Jacobi AM’s bitcoin ETF marketing masterstroke

Physical bitcoin ETFs are the topic of intense debate in the US

Tom Eckett

Bitcoin winter freeze Insider cover

Jacobi Asset Management’s decision to launch a spot bitcoin ETF on Euronext Amsterdam this week has proved to be a stroke of marketing genius amid the ongoing heated debate in the US.

The Jacobi FT Wilshire Bitcoin ETF (BCOIN) is listed on Euronext Amsterdam and regulated by the Guernsey Financial Services Commission (GFSC), which changed its rules to approve the structure in October 2021.

It is important to note that only professional investors in the UK and Netherlands with over $100,000 can access the bitcoin ETF, which is an alternative investment fund (AIF), and it will not enjoy the same distribution rules as other UCITS ETFs or exchange-traded products (ETPs).

“Guernsey is offshore so not as tightly regulated as the Central Bank of Ireland (CBI) or Commission de Surveillance du Secteur Financier (CSSF) but it has a strong history in financial services,” Shane Coveney, partner at Dillon Eustace, told ETF Stream.

“It is not a UCITS product but an AIF so professional investors will get direct exposure to spot bitcoin.”

However, this has not halted the deluge of media coverage over the past few days highlighting how Europe beat the US in launching the first spot bitcoin ETF.

Last week, the Securities and Exchange Commission (SEC) again delayed its decision to approve or reject a spot bitcoin ETF.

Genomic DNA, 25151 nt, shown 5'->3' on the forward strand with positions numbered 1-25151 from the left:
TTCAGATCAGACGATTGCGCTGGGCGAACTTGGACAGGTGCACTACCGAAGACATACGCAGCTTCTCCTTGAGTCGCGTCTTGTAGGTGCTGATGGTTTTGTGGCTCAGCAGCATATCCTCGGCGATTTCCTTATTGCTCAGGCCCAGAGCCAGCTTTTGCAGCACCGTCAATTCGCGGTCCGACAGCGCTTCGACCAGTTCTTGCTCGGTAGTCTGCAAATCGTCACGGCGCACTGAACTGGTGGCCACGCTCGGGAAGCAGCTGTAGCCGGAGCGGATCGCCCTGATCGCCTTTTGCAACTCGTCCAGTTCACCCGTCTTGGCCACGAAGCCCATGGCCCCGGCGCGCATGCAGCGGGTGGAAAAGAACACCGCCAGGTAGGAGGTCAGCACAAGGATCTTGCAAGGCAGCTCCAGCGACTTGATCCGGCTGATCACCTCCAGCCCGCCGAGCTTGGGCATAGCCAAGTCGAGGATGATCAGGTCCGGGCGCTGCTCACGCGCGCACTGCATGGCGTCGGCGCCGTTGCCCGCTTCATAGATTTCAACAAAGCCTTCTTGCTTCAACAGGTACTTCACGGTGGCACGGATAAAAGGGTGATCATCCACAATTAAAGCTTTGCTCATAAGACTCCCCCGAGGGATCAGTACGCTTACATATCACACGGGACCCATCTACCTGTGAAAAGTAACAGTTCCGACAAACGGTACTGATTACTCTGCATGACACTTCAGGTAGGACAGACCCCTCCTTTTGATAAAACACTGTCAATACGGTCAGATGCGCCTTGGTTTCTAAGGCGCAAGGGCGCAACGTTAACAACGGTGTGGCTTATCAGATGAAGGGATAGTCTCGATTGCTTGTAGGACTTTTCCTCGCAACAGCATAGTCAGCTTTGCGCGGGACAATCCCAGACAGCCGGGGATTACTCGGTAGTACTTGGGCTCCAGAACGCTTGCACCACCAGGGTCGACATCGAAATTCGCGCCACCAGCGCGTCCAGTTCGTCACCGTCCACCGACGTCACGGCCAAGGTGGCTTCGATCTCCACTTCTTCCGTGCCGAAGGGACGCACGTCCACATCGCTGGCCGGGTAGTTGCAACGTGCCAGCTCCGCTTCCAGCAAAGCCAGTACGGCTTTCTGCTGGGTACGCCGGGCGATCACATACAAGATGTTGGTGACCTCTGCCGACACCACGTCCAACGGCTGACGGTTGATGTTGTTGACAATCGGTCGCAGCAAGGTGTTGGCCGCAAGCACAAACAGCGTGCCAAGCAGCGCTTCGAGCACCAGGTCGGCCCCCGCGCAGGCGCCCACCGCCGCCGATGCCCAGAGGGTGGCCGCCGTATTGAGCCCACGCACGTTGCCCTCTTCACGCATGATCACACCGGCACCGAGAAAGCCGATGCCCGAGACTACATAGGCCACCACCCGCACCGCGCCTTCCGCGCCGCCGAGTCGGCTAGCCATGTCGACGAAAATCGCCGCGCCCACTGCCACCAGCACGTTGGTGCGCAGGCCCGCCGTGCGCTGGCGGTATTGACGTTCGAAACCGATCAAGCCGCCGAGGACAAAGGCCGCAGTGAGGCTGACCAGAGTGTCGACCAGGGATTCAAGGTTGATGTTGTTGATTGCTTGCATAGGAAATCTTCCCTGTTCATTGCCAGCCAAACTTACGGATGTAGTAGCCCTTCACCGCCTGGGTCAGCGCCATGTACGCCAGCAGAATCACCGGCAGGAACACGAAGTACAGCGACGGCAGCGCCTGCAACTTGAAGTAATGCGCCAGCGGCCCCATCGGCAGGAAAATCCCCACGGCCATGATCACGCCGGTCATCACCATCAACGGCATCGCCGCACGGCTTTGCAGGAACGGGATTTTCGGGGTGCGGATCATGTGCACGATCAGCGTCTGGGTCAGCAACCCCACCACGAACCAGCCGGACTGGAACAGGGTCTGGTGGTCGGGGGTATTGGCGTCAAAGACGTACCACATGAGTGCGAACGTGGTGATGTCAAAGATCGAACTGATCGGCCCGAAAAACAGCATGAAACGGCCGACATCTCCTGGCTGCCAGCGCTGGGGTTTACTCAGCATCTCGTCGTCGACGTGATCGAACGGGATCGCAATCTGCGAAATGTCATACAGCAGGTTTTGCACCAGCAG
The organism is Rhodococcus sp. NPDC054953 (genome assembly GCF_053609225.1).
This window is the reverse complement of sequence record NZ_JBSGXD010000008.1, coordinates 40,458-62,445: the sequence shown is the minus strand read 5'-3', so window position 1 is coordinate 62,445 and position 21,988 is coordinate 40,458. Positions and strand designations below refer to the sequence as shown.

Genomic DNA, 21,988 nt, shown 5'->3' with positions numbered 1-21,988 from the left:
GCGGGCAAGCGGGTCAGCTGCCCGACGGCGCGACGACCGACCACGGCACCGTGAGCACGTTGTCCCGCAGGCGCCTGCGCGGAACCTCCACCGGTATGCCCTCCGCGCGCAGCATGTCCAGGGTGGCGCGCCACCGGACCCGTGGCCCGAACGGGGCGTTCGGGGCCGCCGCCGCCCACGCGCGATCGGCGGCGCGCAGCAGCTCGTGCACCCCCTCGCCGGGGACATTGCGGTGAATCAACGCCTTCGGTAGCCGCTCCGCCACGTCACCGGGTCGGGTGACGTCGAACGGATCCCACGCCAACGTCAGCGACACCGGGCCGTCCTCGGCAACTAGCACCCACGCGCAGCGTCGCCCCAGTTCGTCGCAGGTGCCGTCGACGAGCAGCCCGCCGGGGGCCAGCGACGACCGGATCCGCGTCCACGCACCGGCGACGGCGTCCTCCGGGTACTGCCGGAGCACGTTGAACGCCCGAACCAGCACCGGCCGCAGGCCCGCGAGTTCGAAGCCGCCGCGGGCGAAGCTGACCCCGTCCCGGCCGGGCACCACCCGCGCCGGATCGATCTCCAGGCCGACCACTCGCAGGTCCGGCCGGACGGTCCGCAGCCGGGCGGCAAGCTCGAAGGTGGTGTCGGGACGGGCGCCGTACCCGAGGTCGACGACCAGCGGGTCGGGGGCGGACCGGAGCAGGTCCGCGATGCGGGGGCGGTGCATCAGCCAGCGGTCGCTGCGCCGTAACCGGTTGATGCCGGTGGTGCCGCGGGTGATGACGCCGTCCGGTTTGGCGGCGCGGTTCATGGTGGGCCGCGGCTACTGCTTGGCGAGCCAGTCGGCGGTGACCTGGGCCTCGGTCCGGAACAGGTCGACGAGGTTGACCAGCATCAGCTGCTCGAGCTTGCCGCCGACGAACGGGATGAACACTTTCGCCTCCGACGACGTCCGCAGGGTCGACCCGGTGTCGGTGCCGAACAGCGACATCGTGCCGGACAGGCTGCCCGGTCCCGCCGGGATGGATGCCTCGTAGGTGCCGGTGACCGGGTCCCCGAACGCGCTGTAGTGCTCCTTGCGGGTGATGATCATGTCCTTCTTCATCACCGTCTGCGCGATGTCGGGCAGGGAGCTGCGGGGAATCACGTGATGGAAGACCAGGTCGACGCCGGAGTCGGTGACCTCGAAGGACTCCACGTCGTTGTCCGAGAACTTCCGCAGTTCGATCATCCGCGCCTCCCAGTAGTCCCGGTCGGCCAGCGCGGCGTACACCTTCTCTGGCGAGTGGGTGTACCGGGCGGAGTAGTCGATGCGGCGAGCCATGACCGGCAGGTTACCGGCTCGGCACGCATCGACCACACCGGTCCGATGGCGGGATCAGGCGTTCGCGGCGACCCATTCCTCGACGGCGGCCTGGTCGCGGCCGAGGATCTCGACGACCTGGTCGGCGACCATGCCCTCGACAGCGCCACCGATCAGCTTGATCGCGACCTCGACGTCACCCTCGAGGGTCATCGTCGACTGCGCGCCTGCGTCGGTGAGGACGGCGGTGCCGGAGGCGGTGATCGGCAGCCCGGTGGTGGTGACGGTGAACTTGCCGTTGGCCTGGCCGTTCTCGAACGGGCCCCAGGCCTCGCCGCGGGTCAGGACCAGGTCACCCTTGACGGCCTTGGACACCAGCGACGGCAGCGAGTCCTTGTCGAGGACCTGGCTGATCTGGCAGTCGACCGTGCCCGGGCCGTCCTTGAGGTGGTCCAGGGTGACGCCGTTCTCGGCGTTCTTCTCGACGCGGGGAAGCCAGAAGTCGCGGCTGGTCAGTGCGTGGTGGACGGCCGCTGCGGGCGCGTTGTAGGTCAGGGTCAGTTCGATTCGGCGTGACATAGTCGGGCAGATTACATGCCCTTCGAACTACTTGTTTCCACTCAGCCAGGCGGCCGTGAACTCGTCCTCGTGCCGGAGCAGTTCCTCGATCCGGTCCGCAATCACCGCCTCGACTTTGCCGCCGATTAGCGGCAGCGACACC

BlackRock’s move to file for a spot bitcoin ETF in June led many industry commentators to predict the US regulator would greenlight the structure, however, investors must continue to wait.

US investors can only currently invest in bitcoin futures ETFs while European investors, in contrast, have been able to access spot bitcoin via exchange-traded notes (ETNs) since 2018.

“It is exciting to see Europe moving ahead of the US in opening up bitcoin investing for institutional investors who want access to the benefits of digital assets,” Martin Bednall, CEO of Jacobi Asset Management, said.

“Unlike other products in the European market which are debt instruments, our fund owns the underlying assets directly.”

The announcement of the launch last year sparked a war of words between many crypto ETP issuers in Europe who warned the structure was created solely in order to gain a “PR advantage”.

“This is all a marketing ploy which plays off of the whole US saga,” Townsend Lansing, head of product at CoinShares, told ETF Stream. “The Jacobi product is an AIF and therefore not available for general public distribution.

“There is a reason why issuers do not select this product structure – whether for crypto or other ineligible assets such as gold. It does not offer any meaningful benefits, has limited chance of proper liquidity and is very difficult to distribute.”

However, Bednall said the AIF structure is a “better product with greater investor protection”.

“Investors are free to choose between the different product structures, but, all else being equal, I know the majority would always choose a fund over a note,” he added.

Jacobi AM’s launch has certainly created a lot of media hype but time will tell whether its ETF will be a success. As always, investors will vote with their assets.


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